If you are involved with one cheater, that is sad. If you have a history of being involved with cheaters, then you might want to consider why you find skanks or bad-boys so attractive that they are your relationship mainstays. Are you attracted to the excitement? Do you have a Messiah-complex and think you’re saving them? Or maybe it is a martyr complex? Does it feel flattering to have them pursue you? Did they get involved with you before they split with someone else?
A person who will cheat with you, will probably cheat on you. Being cheated on by a person who cheated on someone else with you…well, can you really say you didn’t see it coming? Call it karmic retribution, divine judgment, or the logical consequences of an established pattern of behavior, but it was probably bound to happen. Learn from it, become a better person, and move on.
Much as it might seem like a good idea to cultivate your messiah-complex by attracting cheaters and trying to save them from themselves, it really isn’t. First, not only are you not God*, but you are not-so-tacitly saying you are better than the other person (i.e. “you poor cheating slut, let me save you from yourself”). It may turn out that you don’t want to save the cheaters you’re involved with so much as have someone you can consistently look down on. Secondly, habitual cheaters are cheating for a reason that likely has nothing to do with you. Messiah or not, you can’t save someone who doesn’t want to be saved.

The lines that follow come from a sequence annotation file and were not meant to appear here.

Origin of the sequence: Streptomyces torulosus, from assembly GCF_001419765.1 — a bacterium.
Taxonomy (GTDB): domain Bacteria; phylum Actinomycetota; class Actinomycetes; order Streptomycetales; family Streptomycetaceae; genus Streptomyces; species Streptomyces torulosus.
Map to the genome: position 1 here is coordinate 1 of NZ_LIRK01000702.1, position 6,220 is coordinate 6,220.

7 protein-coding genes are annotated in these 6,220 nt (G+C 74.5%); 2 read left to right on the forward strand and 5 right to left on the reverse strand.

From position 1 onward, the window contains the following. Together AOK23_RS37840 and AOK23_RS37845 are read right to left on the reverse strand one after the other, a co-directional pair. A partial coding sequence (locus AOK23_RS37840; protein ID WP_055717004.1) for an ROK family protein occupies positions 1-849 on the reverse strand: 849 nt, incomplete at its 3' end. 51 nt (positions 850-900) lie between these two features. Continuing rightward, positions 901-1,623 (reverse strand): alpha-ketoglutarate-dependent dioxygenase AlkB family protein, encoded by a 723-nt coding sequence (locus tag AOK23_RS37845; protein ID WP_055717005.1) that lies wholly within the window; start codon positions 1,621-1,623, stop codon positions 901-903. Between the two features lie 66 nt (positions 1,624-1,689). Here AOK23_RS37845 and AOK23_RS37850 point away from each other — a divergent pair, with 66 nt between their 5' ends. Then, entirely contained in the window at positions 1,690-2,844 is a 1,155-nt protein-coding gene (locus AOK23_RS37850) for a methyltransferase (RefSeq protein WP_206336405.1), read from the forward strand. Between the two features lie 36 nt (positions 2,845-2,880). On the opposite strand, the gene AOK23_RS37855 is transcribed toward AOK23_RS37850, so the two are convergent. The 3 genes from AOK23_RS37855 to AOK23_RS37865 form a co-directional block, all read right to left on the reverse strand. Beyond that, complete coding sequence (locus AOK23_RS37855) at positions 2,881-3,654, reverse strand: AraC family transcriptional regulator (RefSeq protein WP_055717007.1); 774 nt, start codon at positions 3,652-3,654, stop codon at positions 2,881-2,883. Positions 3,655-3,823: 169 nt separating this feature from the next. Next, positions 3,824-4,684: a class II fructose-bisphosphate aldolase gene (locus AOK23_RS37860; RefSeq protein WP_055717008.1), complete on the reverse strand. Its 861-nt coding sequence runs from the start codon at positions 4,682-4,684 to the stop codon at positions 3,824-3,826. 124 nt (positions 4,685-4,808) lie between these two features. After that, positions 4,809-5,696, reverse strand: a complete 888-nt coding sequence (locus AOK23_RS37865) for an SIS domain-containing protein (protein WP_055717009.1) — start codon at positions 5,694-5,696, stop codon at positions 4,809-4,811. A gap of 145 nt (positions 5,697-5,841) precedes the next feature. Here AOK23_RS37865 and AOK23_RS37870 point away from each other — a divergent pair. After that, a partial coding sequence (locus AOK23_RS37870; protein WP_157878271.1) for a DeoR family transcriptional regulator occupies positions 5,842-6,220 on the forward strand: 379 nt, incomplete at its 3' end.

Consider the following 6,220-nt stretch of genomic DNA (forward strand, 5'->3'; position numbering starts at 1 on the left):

For those who find man-whores and skanks thrilling…well, there comes a time when you have to decide just how important that kind of excitement and drama are to you. Sure they chase you down, charm and seduce you, and, for a brief glittering time, make you feel special, desirable, exciting. And then they’re gone, chasing down another conquest, more excitement and more drama. But consider the long-term effects of this excitement. If you continue your affection for cheaters there’s a strong chance you’ll be exposed to STDs. Damaging as that can be for men, for women venereal disease is also associated with infertility. Women, STDs can lead to miscarriages, scarred fallopian tubes, and cervical cancer. The man-whore you date at 23 could cost you your chance of being a mother at 33. Men, in addition to screaming when you pee, do you want to wonder if the baby in your arms is really yours?
Which brings up the issue of children—BABIES CANNOT CHOOSE THEIR DAMN PARENTS. You owe it to your children, current and/or future, who are saddled with you forever through genetic chance, to be the best parent you can be—responsible parents chose responsible partners. If you can’t break your skank/man-whore addiction for yourself, then do it for the kids you may one day have. Once children are in the picture, your heart isn’t the only one that will get broken.
*I freely acknowledge that this viewpoint comes from a Judeo-Christian background and that a more pantheistic view would suggest that God or creative force is within all of us. If that is so, then playing God to another God is equally condescending and an all-around dick move.
Thanks for reading and join us again next Monday (I still don’t like Mondays) when we explore the fact that three is a crowd. And no, despite how that might sound, we are not discussing threesomes.